A bake sale for medical marijuana-laced edibles scheduled for August 1 has been quashed by the San Francisco Department of Public Health after a new supervisor there ruled that such events aren’t legal. Though vendors at the first Get Baked Sale in June — which garnered national coverage from the Associated Press because of its newness, and maybe because it seemed questionably legal under city law — only sold their goods to patients with valid medical marijuana cards, DPH inspector Larry Kessler, who took over the cannabis beat on July 1, says the event sounds like it’s been set up “to skirt local law,” because in San Francisco selling medical marijuana to ten or more people requires a dispensary permit.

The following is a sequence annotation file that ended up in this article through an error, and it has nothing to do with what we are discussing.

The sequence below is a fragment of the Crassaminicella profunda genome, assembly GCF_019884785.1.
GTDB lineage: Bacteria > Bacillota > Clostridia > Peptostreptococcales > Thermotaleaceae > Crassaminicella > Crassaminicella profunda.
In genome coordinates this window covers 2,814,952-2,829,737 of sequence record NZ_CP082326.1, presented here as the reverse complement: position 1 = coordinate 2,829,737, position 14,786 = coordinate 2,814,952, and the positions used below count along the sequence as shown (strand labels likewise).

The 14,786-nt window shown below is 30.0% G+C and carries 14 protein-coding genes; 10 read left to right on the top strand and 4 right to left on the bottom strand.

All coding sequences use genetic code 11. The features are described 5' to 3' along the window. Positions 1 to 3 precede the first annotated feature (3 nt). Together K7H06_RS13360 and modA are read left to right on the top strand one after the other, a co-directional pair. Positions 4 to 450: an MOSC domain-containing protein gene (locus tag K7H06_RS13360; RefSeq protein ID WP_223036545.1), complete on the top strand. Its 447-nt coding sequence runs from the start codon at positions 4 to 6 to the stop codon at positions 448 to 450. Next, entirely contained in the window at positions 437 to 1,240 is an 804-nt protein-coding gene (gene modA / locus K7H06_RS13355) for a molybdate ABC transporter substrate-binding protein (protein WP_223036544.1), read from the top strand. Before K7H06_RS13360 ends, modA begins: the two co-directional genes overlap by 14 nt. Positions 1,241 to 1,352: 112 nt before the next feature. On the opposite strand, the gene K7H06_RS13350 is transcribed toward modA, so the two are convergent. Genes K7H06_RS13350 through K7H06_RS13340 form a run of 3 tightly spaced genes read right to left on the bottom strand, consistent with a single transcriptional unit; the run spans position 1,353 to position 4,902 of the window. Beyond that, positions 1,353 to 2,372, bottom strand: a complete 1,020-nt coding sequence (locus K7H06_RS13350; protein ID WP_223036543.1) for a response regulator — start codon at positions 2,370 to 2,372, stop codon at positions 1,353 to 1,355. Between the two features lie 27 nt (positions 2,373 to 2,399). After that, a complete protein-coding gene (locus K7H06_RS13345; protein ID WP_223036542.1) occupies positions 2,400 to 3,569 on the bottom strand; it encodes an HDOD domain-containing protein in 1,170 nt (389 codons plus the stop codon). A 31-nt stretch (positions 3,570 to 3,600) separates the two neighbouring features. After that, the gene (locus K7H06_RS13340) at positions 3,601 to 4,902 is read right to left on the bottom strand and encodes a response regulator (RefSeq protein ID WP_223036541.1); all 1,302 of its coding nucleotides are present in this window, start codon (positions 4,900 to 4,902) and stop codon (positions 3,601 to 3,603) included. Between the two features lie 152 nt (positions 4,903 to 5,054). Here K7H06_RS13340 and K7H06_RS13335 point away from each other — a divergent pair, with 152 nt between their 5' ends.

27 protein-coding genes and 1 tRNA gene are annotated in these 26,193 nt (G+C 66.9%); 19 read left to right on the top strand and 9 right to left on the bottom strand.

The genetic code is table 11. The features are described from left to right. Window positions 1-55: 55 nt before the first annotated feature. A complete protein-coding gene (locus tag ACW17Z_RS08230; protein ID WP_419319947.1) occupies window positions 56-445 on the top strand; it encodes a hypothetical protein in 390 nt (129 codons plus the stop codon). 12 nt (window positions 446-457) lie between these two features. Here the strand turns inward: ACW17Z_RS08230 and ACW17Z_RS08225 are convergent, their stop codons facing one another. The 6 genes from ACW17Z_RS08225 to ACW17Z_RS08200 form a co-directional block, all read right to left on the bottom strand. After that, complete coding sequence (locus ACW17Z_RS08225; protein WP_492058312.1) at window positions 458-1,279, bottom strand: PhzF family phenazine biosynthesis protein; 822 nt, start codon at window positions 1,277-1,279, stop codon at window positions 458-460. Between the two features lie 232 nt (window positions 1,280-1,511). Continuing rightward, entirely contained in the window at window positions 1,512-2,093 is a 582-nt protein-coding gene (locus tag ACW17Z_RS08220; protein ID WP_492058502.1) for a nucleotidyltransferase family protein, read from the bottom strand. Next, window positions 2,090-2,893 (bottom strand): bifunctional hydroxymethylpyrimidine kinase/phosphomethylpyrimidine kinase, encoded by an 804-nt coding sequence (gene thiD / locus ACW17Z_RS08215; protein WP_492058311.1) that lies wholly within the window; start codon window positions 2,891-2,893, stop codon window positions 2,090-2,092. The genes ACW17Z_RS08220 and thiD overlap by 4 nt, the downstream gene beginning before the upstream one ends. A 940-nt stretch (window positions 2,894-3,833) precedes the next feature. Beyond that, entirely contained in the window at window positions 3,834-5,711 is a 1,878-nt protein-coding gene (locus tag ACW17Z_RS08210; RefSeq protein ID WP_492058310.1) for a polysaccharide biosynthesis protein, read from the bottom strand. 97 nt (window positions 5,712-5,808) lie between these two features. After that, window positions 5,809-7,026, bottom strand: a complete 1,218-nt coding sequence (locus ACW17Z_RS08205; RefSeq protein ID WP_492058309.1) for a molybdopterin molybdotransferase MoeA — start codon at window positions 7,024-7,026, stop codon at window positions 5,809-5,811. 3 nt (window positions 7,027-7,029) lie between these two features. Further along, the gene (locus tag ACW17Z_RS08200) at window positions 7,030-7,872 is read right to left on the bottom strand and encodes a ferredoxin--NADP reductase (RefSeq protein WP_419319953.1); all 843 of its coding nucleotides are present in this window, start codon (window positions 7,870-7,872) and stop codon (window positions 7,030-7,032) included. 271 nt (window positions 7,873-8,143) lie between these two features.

The pot-edible vendors at the Get Baked Sale, like Madame Munchie and Auntie Dolores, aren’t allowed to sell their wares directly to consumers even under state law, and they typically sell all their stuff through licensed dispensaries. Also, though vendors tried to set up their own nine-person collectives to try to skirt the law, the DPH threatened to crack down further if they did so.
But bake sale organizers Morgan Kelly and Jared Stratton balked at the crackdown, saying they had Health Department approval for the June event. And they note that similar events have gone on elsewhere in the state without any such rules. They now say they’ll be looking to host the event somewhere outside the SF city limits.
It should be noted at the June event, non-marijuana foods and beverages were also sold, as the AP noted, in order “to encourage participants to pace themselves and for relatives and friends of marijuana users to take part.”